956 F.2d 647 (7th Cir. 1992), 90-1838, Smith v. United States Dist. Court for Southern Dist. of Illinois
|Citation:||956 F.2d 647|
|Party Name:||Thomas W. SMITH, Jr., Petitioner-Appellant, v. UNITED STATES DISTRICT COURT FOR the SOUTHERN DISTRICT OF ILLINOIS, A. Marvin Helart, Court Clerk, Honorable James L. Foreman, Chief Judge, et al., Respondents-Appellees.|
|Case Date:||February 07, 1992|
|Court:||United States Courts of Appeals, Court of Appeals for the Seventh Circuit|
Argued Dec. 10, 1991.
As Corrected March 23, 1992.
Carol Doyle, Sidley & Austin, Chicago, Ill. (argued), for petitioner-appellant.
William E. Coonan, Asst. U.S. Atty., Office of U.S. Atty., Civ. Div., Fairview Heights, Ill. (argued), for respondents-appellees.
Before BAUER, Chief Judge, CUDAHY, Circuit Judge, and WILL, Senior District Judge. [*]
WILL, Senior District Judge.
Thomas Smith was sitting in a federal courtroom in the Southern District of Illinois on August 27, 1987 when he heard Magistrate Cohn deny a request by the Illinois Attorney General's Office for an extension of time in a prisoner civil right's case. In denying the extension, the magistrate quoted from a memorandum which included statistics on the number of times the state had requested and received extensions in such cases and which recommended denying such requests in the future. The memo had been sent by the Clerk of the Court to all of the judges in the district.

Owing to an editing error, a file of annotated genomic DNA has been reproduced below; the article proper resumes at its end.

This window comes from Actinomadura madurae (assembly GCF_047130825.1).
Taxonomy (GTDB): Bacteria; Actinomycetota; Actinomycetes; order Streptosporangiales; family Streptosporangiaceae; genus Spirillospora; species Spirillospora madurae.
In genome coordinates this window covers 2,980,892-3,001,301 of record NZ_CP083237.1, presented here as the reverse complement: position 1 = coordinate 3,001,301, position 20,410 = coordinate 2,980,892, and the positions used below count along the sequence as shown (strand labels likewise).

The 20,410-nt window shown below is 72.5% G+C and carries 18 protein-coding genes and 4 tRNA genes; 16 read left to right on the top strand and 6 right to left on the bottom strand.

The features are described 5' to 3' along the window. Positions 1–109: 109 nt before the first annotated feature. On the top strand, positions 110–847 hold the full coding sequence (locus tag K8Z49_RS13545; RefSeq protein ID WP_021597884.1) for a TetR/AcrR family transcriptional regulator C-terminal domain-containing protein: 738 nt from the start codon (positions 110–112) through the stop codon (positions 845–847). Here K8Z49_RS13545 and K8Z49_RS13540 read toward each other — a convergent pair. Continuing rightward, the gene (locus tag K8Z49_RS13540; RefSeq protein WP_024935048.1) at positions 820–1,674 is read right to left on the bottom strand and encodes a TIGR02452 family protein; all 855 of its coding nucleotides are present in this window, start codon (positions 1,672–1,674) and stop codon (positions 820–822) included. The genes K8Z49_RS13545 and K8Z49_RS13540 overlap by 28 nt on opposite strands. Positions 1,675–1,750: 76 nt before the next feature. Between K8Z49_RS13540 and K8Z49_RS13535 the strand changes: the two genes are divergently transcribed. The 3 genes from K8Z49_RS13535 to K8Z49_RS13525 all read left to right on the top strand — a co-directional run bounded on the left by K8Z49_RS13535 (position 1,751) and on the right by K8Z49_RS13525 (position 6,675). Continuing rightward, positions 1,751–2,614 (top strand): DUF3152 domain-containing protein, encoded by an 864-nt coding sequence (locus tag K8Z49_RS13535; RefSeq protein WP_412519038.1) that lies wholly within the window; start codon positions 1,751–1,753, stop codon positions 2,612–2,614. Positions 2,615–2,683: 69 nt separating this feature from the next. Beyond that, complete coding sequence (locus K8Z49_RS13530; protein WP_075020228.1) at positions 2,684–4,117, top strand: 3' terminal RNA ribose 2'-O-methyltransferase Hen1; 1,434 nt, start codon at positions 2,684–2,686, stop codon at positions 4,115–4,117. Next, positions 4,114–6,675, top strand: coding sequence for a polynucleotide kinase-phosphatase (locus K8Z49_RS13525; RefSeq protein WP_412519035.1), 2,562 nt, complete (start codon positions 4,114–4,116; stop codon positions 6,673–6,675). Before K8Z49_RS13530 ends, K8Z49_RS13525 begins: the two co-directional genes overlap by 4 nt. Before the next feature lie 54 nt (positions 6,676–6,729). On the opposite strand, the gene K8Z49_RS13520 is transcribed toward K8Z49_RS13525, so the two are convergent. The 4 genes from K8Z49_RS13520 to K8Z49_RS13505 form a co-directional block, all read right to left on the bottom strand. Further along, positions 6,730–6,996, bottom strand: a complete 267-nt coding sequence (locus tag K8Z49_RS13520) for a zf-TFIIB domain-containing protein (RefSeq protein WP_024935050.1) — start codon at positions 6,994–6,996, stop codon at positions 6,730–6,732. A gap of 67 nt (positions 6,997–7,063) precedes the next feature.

Smith requested a copy of that memorandum from the Clerk of Court, in a short letter headed "FOIA Request." When the Clerk of Court denied the request on the ground that the Freedom of Information Act does not apply to the courts, Smith filed an appeal with the clerk. In his memorandum of law supporting the appeal Smith quoted from several cases on public access to court records to support his request, in addition to arguing that the Clerk of Court had interpreted the FOIA incorrectly.
Receiving no response to his appeal to the clerk, Smith filed a petition titled "Writ of mandamus for disclosure of public records," explicitly basing the action on the All Writs Act, as well as the FOIA and the
Mandamus Act. He requested an injunction prohibiting the clerk from withholding the document. The case was transferred to the Central District where his motion was denied, without any response from respondents or any hearing, on the grounds that the FOIA does not cover courts. The District Court did not address the common law right of access arguments made by petitioner. Smith appealed on the common law claim, but has dropped the FOIA issue. 1
Respondents claim in their jurisdictional statement that the District Court lacked jurisdiction because of petitioner's failure to exhaust administrative remedies on the common law issue and failure to raise properly the common law issue. In their brief they argue that the mandamus was properly denied on those grounds, but they do not explain why the possibility that the petitioner might lose on the merits meant that the District Court was without...
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